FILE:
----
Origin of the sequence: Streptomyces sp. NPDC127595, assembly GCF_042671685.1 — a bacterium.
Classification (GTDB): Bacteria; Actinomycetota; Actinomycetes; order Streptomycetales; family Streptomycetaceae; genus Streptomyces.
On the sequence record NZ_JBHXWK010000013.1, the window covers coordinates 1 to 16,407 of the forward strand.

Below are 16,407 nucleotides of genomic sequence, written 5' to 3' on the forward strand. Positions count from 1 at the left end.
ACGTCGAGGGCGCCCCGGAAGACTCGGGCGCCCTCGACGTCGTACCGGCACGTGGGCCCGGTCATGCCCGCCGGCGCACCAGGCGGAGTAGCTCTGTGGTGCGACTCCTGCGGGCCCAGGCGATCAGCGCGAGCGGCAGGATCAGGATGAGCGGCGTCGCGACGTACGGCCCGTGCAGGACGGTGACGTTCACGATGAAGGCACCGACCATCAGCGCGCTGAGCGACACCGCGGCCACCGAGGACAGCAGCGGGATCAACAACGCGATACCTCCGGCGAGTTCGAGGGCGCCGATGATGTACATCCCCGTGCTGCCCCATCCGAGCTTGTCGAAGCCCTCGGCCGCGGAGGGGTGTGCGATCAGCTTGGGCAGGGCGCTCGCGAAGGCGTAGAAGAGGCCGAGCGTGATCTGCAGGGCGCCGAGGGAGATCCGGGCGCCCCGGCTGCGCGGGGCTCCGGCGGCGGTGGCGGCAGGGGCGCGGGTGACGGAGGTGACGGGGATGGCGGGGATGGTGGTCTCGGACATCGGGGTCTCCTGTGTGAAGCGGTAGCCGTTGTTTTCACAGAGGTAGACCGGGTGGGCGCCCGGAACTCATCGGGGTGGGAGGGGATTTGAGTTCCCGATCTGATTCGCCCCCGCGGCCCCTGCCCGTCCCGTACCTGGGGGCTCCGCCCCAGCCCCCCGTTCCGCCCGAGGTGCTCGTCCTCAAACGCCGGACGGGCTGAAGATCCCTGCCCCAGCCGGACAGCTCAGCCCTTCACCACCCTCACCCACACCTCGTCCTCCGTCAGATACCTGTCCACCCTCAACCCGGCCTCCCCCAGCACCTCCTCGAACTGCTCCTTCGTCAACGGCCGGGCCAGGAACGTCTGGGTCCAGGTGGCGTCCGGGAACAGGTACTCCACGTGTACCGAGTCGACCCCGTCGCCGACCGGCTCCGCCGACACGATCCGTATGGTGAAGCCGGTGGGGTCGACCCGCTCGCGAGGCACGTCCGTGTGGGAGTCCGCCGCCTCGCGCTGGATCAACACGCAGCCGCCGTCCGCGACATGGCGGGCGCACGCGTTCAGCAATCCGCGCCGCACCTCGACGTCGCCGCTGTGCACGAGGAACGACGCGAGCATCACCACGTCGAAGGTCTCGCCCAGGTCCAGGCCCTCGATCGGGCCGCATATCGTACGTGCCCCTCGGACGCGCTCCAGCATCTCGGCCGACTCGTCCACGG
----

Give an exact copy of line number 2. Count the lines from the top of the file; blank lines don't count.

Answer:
Classification (GTDB): Bacteria; Actinomycetota; Actinomycetes; order Streptomycetales; family Streptomycetaceae; genus Streptomyces.